Practical Proverbial, from Hebrews, 29 November 2016

For we do not have a high priest who is unable to empathize with our weaknesses, but we have one who has been tempted in every way, just as we are—yet he did not sin.  Hebrews 4, verse 15.

One of the qualities I love most about my Savior is that He’s like me.   He has been tempted in every way and yet He overcame those temptations.   I haven’t; I’ve fallen; I’ve been tempted and I have given in over and over and over again.   Yet I’m like Him and He’s like me.  He had real flesh, real skin, real blood, real pain, real joy.   Jesus spent most of His life working as a carpenter’s son (or some kind of tradesman) in Nazareth.   Do you think He ever whacked His thumb with a hammer?   I’m betting He did and I’m betting it hurt just as much as when you or I do it.   It isn’t a sin to yell “ow!” when something hurts you.  When Jesus saw a pretty woman, I’m betting He said to Himself “she’s beautiful” and He meant it.   When Jesus was sad, say when Joseph died or something bad happened to someone He knew, He was genuinely sad.   Sure, He knew that person’s fate and He understood the real differences between the temporal pleasure of life here and the eternal peace of living forever in heaven.   Yet He also really, truly grieved when people endured things like suffering, death and sorrow.  And have you ever considered that Jesus probably laughed at jokes, too?

These are all things with which you and I can identify.   They mean Jesus is like us in every way as a human being.   How amazing is it that He put off His God qualities to experience life the same way we do.   He creates life, then comes to live one just like ours in every way save one:   He never sinned.   The small and big things we think, say and do that trip us up in front of His Spirit and His Father:   Jesus never once did them.   Over and over throughout history He had commanded humanity to “be perfect.”   Have you ever considered how this actually means we could be?   Yes, that perfection eludes us because of sin and our sinful nature, yet Jesus Himself commanded us to be perfect.   He commanded us to do something He knows we can do…yet we don’t.   We don’t because we choose not to.   We choose sin, even when it doesn’t seem very fair.  And yet He still put off that eternal God quality of His and chose to come here to live as one of us anyway.   I like to think that there’s a mountaintop someplace where I could sit and comprehend that very idea for the rest of my life here.

Yet all that navel-gazing can’t walk away from a very simple, stark fact that (literally) makes all of the difference in the world.  Part of that “He’s like me” quality is what is mentioned in 2 Corinthians.  In being fully man and fully tempted, God Almighty took all those sins that Jesus resisted and put them on Him anyway.   Think about it:   the man spent His entire life resisting even the smallest temptation and yet God stuck Him with the sins anyway.   Jesus didn’t deserve it.   He kept the Divine command perfectly and yet the Divine punished Him anyway.   Why?   You know why:  because it had to happen if humanity would have any hope, any eternal promise, of standing blameless in front of its Creator.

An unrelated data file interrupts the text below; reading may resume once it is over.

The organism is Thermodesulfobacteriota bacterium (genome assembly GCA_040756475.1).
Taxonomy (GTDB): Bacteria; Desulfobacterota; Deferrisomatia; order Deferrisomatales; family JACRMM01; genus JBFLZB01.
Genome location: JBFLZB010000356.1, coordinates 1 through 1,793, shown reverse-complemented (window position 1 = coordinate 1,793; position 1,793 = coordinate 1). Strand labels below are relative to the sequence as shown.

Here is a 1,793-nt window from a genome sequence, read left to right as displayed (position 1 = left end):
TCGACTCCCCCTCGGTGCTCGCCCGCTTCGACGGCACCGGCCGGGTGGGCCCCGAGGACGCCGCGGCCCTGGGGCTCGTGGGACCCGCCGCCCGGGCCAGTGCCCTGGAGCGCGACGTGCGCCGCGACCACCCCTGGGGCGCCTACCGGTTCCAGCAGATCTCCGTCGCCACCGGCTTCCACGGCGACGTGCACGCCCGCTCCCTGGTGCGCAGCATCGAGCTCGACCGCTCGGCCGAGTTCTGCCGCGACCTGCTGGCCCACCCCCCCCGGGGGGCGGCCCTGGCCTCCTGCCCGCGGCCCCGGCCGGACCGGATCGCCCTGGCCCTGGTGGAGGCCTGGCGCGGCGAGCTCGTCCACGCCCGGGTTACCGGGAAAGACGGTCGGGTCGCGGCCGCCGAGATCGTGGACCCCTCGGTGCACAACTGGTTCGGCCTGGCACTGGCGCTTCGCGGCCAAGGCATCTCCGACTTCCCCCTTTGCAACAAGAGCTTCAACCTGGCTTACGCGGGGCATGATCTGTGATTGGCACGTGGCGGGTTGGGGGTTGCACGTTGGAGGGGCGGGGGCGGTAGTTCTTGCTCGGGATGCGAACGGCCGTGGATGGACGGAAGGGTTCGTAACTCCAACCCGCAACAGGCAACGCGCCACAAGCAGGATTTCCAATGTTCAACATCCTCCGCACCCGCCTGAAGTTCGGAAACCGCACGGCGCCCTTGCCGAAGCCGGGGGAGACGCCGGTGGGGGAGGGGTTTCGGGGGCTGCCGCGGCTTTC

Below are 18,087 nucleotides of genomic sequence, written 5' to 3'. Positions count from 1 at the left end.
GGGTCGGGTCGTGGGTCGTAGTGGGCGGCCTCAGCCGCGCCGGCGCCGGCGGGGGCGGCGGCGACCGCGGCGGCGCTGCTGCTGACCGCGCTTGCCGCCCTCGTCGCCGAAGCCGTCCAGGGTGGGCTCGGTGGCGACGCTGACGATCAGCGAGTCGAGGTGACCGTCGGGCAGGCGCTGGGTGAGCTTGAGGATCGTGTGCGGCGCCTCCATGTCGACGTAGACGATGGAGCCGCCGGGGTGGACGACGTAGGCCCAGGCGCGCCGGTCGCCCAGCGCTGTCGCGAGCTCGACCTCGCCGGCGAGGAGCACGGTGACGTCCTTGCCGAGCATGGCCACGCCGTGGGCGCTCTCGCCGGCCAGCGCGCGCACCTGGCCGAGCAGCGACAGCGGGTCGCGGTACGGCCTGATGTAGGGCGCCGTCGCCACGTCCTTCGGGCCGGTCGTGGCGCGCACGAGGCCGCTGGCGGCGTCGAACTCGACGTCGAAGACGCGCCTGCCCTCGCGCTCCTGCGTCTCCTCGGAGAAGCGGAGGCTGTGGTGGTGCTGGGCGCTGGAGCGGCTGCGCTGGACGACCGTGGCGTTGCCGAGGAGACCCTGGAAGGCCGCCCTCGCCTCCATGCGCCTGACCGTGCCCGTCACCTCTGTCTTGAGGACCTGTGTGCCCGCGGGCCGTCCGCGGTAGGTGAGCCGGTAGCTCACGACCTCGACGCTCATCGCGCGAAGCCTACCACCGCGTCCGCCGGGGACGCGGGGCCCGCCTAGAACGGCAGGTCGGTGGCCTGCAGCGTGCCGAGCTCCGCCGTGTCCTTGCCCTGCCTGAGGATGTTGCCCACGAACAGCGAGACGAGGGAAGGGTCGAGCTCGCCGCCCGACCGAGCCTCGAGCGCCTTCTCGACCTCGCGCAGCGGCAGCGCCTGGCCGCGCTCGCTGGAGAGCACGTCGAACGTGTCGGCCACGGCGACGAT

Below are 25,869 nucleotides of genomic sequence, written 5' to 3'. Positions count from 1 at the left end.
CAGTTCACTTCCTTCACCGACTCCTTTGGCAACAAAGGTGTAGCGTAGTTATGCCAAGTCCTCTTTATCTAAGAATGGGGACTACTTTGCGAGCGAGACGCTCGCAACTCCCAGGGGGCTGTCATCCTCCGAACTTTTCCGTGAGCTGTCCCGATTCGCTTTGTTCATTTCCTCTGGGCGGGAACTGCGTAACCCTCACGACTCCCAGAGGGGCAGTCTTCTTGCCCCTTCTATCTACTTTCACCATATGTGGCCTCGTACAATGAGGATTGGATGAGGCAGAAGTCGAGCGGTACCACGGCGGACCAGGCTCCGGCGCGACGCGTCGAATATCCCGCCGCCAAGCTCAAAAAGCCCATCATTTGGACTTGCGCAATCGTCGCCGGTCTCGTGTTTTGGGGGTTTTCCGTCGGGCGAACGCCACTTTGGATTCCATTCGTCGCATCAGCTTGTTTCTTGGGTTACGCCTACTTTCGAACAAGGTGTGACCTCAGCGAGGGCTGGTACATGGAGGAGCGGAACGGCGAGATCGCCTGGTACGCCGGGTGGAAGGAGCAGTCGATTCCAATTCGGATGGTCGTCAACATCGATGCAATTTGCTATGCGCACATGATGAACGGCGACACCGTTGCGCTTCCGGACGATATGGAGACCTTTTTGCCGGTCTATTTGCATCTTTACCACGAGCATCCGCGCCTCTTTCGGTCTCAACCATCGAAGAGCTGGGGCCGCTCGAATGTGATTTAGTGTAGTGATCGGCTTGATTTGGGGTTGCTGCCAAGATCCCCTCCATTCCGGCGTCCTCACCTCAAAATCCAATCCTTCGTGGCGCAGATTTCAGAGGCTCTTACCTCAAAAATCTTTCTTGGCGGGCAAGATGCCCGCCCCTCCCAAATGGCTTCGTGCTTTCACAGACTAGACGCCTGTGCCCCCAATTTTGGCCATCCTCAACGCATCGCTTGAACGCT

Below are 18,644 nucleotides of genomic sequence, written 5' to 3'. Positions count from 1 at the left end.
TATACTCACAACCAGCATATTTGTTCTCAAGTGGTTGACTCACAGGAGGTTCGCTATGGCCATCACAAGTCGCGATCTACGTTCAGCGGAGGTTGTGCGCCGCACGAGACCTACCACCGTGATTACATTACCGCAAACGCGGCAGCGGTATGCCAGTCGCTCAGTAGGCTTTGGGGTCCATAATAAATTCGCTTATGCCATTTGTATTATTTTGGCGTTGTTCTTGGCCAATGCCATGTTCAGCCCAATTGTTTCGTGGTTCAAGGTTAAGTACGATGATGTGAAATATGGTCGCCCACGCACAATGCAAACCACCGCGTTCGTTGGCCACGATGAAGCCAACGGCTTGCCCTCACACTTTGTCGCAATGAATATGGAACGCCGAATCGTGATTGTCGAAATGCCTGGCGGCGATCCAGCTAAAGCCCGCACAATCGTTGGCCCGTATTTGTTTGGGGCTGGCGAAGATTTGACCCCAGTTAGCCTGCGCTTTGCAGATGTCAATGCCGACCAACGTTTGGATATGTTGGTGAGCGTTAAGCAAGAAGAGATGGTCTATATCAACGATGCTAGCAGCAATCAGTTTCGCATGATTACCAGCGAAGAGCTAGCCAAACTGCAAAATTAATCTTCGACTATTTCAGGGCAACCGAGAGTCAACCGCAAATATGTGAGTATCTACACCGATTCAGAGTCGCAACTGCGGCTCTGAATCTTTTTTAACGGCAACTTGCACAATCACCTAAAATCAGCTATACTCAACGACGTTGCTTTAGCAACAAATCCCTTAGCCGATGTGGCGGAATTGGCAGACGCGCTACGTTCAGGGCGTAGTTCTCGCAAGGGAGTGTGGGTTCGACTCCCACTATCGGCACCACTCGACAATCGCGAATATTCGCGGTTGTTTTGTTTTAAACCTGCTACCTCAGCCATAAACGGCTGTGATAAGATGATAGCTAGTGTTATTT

Much of the book of Hebrews – including today’s verse – is also spent describing Jesus as a great high priest.  The priests of antiquity weren’t any better than the priests or pastors of today.   They’re flawed sinful men just like anyone else, yet they’re chosen to minister to God’s people.   It must be hard to be a pastor; I am friends with many priests and pastors and I admire their tenacity in trying so hard to live more moral lives than average guys like me.   They do it to uphold the highest standard of representing God.   Yet they’re still just men.   They fail and fall like anyone else.   Pastors and priests need a savior too.

And they have one:   the truest high priest of all.   Jesus came to not just lead His church but to actively minister to it.   To care for it, to build it up, to rebuke it when necessary and to spread His love through it to people who desperately search for real love and real meaning.  That truest priest of all was fully God and fully man all at the same time in a mystery we can only slightly comprehend.  Yet, way back when, He was down in the dirt with people who couldn’t pull themselves out of it.   Majestic, holy and Lord of all today, He still is.   Our Savior high priest is still right here with us, in the toughest of struggles and the highest of highs.

For more reading:   Hebrews 2:17-18, 2 Corinthians 5:21.

Lord Jesus, all praise be to You for being our Savior, for being man and God, and for all the love You spread in Your ministry here and from eternity.

Published by aspiringwriterdt

Also found at EXCITING NEWS! This month, we're launching a new Practical Proverbial site, where you'll be able to access blog posts, podcasts, interviews with interesting folks who have great stories to share, resources to help you on your way, and a whole lot more. Look for details to come very soon!

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